Eleven years after they had started a civil war, Nepal's Maoist guerrillas finally captured the power they had been seeking, reaching an understanding with the ruling coalition to join the government with five key ministries.
It was a heady moment for farmer's son Pushpa Kamal Dahal, who quit his job as a teacher in the 90s to lead the guerrilla movement and became transformed into Prachanda, a revolutionary who learnt how to use the gun and grenades. He lived underground for over a decade with an international alert for his capture.
After signing a peace pact with the seven-party government last year, Prachanda's band of guerrillas became recognised as a political party this year when it re-entered parliament after a decade with 83 MPs. It became the third largest party in the house.
Marking further progress, they are poised to enter the government Saturday formally after reaching an understanding on power-sharing followed by nearly three months of squabbling.
After several warnings that they would start another war and not join the government, the rebels finally opted to enter the cabinet Friday night with the allocation of five prime ministries.
After late-night parleys between the seven-party ruling alliance and the guerrillas, Jhalanath Khanal, leader of the Communist Party of Nepal-Unified Marxist Leninist (UML), the second largest party in the government, told the media an agreement had been reached to form a 21-member ministry initially.
Prime Minister Girija Prasad Koirala will lead the new government of eight parties. It will be the octogenarian leader's fifth stint as the head of government.
While Maoist chief Prachanda will not join the ministry, his party, along with UML and Koirala's Nepali Congress, will have five ministries each.
The Nepali Congress, the biggest party in parliament with 85 MPs, will hold most of the key portfolios: defence, home, finance, science and technology and the newly created peace and rehabilitation ministry.
It had already been in possession of the first three and the delay in forming the new government was attributed to Koirala's refusal to yield them to the other allies.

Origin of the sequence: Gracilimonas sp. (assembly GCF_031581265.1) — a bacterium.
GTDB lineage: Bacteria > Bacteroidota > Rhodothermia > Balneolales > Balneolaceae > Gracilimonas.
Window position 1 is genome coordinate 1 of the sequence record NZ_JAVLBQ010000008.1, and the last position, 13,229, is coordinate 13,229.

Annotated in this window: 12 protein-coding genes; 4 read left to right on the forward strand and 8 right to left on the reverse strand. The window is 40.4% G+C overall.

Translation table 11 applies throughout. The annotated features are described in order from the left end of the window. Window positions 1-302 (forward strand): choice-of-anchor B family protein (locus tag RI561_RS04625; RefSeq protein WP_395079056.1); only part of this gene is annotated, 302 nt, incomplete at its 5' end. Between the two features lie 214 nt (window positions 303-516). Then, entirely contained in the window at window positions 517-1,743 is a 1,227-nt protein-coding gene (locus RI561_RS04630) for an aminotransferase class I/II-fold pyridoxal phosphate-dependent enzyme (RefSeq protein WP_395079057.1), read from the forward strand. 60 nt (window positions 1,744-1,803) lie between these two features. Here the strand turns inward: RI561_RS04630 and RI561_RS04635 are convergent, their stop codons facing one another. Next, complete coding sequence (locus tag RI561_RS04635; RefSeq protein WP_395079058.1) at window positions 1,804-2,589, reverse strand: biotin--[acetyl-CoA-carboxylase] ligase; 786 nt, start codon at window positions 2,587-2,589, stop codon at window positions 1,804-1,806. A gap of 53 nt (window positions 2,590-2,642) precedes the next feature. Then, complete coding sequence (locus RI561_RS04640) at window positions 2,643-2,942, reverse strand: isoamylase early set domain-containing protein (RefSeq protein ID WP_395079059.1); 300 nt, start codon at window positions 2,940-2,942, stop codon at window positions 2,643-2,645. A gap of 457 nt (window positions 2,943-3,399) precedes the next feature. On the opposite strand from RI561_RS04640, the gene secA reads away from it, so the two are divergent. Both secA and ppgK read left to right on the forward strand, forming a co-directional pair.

The Maoists have bagged the plum ministry of information and communications, local development, physical planning and works, forest, and women, children and social welfare.
The UML retains foreign affairs and culture, general administration and tourism and civil aviation, besides also getting education and sports, and agriculture and cooperatives.
The Maoists' triumphant entry in the government means loss of stature for former prime minister Sher Bahadur Deuba, deposed by King Gyanendra in 2005.
From the third largest party in parliament and government, Deuba's Nepali Congress (Democratic) goes one step down in hierarchy and gets only three ministries in the new government: water resources, labour and transport and law, justice and parliamentary affairs.
Three of the minor partners in the government get one ministry each while the fourth, the leftist Nepal Workers and Peasants Party is to repeat its earlier stance and support the government from outside.
The United Left Front gets land reforms, Nepal Sadbhavana Party (Anandi) gets industry, commerce and supplies and People's Front health.
Despite earlier speculation that the new could have up to four deputy prime ministers, Khanal indicated there would be no deputy prime minister.
So far, only the Maoists, the most organised and disciplined among the eight parties, have made public the names of their new ministers.
Maoist spokesman and chief of the parliamentary party Krishna Bahadur Mahara has been earmarked for information and communications while Hisila Yami, wife of Prachanda's deputy Baburam Bhattarai, has been named for physical planning and infrastructure.
Marking a change from the earlier practice of allocating the soft women, children and social development ministry to a woman, the rebels have named Khadga Bahadur Bishwakorma, coming from an underprivileged community, for the portfolio.
Dev Gurung, a member of the Maoist peace talks team has been named for local development while Matrika Prasad Yadav, a leader from the Terai plains, has been nominated for forest.
Yadav was arrested by the Delhi Police during the insurgency and handed over to the Nepal government despite protests by rights groups who said his life would be in danger.
Saturday, though a holiday in Nepal, is expected to see frenzied activity with the seven ruling parties holding meetings in the morning to finalise their ministerial nominees.
During the day, Koirala is expected to resign and dissolve the government, to be followed by the swearing-in of the new government.
The new government will be only a temporary one, with a tenure of around three months. Its chief task will be to hold elections by June.
The new government is expected to be sworn in Saturday since Koirala leaves for New Delhi Sunday for the 14th SAARC Summit.